Mushroom farm granted extension

By Lois Pearlman, Argus-Courier Staff

Thompson Lane residents only have to put up with offensive compost smells
for six more months, according to Duncan Soldner who works as a
consultant for the Petaluma Mushroom Farm.

That's how long Sonoma County supervisors have given the farm to eliminate
its on-site composting operations and begin importing their mushroom
compost from a company in Colusa County.

On July 23, supervisors agreed to the six month extension. It is the fourth
extension they have granted the mushroom farm since telling it to shut down
composting operations in 2000.

But Soldner indicated that this time will be the last. By Dec. 31 the
mushroom farm will be trucking compost from Colusa Mushroom, a new
company located 105 miles from the Thompson Lane mushroom farm.

The trip will be about two and a half hours each way, according to Soldner
who is the owner of Colusa Mushroom.

The specially prepared mushroom compost is the growing medium for the
button and portobello mushrooms which the Thompson Lane farm has been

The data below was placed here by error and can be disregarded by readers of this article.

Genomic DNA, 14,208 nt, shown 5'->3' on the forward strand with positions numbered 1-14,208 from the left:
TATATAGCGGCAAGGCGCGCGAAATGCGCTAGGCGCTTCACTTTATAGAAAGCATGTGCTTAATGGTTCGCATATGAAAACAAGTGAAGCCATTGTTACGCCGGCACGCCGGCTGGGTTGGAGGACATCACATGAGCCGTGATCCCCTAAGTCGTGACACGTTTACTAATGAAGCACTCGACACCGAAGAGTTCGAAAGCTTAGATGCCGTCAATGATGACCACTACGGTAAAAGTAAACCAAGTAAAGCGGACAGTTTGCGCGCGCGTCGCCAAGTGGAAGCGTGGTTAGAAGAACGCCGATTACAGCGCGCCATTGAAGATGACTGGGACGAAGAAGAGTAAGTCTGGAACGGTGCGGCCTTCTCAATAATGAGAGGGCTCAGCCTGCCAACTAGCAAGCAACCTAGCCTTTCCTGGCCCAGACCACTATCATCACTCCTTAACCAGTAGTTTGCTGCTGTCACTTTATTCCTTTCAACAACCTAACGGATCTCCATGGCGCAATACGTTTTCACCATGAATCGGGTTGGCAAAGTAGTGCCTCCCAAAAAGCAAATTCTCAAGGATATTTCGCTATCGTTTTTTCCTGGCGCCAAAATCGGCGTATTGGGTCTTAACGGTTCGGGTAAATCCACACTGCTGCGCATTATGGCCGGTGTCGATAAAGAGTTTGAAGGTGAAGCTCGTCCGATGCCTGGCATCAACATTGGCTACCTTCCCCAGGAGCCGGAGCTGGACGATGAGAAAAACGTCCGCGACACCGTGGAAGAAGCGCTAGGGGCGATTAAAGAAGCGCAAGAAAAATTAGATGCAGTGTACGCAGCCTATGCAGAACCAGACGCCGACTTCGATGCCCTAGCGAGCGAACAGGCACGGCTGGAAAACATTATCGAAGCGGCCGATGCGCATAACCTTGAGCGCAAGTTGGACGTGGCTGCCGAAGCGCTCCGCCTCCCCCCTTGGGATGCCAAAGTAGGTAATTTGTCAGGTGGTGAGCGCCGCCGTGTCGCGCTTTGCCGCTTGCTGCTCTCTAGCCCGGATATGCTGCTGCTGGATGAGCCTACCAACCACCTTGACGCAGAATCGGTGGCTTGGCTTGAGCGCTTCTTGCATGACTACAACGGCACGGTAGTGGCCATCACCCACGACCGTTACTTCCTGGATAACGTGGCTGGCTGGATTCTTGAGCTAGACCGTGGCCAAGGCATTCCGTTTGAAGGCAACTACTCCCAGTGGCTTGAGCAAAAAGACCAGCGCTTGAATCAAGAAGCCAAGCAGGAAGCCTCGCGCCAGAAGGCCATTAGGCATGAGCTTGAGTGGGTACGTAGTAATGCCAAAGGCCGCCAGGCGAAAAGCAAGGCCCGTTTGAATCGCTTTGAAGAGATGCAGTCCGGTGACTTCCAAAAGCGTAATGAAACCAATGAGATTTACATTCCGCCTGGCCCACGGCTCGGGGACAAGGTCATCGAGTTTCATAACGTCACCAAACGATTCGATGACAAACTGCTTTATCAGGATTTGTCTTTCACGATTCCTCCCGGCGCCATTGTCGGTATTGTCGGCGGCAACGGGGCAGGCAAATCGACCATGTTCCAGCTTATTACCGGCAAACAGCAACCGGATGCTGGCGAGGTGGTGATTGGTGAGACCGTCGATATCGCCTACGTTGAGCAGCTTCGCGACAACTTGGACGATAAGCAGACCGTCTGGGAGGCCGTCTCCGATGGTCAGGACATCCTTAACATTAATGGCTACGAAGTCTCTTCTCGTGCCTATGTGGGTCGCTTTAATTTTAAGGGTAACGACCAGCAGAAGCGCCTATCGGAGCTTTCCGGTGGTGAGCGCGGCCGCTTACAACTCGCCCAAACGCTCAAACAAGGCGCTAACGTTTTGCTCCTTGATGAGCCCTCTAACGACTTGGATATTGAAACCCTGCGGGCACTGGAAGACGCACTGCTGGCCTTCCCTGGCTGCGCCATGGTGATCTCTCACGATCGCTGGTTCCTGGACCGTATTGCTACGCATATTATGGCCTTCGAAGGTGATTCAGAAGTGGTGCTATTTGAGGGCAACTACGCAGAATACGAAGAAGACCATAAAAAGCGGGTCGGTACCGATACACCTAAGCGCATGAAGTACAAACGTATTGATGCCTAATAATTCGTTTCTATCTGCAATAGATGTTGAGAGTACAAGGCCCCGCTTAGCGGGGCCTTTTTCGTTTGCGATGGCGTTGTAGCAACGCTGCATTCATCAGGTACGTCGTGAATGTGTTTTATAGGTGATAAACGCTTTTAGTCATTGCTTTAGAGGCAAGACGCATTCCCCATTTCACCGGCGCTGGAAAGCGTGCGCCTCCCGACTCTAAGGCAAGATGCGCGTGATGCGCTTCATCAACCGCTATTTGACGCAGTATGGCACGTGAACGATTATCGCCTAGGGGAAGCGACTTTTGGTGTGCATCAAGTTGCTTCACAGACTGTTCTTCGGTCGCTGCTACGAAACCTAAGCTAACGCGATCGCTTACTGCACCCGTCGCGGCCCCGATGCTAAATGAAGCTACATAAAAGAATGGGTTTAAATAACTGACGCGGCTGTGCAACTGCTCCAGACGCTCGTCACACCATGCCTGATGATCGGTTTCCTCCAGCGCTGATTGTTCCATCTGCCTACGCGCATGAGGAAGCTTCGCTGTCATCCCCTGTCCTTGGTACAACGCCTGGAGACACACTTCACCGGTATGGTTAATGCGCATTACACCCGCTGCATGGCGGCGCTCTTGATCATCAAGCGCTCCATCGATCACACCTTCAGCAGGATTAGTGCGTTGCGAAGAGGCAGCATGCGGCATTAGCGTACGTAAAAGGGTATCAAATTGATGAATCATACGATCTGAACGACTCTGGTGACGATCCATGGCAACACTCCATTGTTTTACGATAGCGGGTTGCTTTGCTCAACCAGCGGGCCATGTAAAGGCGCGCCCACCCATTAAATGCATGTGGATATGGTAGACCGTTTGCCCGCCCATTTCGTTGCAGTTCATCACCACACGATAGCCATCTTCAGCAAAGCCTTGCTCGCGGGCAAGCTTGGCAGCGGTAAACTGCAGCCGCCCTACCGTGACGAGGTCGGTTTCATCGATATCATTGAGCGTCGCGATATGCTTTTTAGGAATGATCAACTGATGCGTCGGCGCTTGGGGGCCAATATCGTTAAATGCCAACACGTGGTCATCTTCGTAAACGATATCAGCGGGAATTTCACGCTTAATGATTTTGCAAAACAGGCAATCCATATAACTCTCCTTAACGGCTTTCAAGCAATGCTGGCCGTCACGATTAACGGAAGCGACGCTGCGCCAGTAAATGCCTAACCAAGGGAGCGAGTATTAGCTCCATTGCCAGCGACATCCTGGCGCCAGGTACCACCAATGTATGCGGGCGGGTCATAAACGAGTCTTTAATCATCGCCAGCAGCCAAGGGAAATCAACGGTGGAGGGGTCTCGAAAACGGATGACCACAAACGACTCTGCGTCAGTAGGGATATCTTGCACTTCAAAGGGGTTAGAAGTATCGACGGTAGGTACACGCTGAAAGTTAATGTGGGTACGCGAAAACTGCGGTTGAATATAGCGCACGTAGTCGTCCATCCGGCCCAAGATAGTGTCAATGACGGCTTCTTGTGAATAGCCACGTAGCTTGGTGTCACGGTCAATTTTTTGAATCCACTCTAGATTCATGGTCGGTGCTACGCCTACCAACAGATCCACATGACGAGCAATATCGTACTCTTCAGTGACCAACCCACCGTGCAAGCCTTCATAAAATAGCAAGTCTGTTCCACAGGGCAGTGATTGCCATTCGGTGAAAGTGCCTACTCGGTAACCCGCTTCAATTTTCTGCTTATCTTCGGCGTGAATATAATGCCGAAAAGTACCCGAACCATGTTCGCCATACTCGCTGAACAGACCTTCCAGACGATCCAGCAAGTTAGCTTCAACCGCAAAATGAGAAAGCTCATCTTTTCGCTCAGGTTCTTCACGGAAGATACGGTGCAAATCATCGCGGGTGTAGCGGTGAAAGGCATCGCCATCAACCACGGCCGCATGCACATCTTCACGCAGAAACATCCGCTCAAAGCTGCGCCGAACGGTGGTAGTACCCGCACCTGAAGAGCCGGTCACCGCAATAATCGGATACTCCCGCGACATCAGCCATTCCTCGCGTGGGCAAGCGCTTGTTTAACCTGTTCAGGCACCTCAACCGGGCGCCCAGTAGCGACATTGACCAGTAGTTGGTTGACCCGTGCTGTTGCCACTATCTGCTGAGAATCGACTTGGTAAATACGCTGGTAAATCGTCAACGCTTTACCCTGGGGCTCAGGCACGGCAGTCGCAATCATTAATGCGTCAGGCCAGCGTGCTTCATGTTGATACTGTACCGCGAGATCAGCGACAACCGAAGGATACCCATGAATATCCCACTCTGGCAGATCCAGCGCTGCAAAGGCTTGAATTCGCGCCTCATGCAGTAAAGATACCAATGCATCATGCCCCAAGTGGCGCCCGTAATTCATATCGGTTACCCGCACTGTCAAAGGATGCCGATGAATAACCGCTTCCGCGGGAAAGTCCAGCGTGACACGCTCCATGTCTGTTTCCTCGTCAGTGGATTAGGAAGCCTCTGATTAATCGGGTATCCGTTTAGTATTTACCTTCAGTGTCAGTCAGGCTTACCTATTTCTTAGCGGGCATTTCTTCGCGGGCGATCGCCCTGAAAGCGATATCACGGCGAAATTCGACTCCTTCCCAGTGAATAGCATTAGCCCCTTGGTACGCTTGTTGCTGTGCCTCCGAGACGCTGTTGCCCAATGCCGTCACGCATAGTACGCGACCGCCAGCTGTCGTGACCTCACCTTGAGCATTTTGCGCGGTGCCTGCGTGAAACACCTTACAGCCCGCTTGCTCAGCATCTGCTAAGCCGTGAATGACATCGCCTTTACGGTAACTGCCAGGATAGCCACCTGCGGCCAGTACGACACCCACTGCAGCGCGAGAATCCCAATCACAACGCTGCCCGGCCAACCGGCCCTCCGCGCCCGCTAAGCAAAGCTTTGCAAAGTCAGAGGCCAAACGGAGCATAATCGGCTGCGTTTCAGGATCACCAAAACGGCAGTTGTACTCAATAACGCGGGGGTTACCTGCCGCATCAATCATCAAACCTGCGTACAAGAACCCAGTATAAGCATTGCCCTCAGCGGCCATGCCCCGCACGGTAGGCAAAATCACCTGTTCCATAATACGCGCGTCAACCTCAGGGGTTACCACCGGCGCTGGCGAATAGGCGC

cultivating since 1973.

Currently the farm produces about 100,000 pounds of mushrooms a week.
Soldner said he expects the volume to remain the same.

"We're sort of maxed out now," he said.

It is also the main bone of contention between Thompson Lane residents and
the mushroom farm's owner, Dave Cerini. The composing operations cause
the infamous stench which blankets the neighborhood at various times during
the composting process and the pollution that has brought the San Francisco
Bay Regional Water Quality Control Board down on the farm owner's back.

Cerini purchased two different properties --in Bloomfield and Middle Two
Rock Road -- in an attempt to move the composting operations from
Thompson Lane, but he encountered local opposition at both locations.

Thompson Lane neighbors were not happy with the latest six-month
extension, but they believe the end is in sight.

"We're disappointed with the ruling," said a neighbor. "The only ray of
hope is that Mike Kerns (south county supervisor) said he doesn't expect to
see them back again. I certainly hope it's true. That's what's going to solve
the problems in our neighborhood. We've been waiting a long time."

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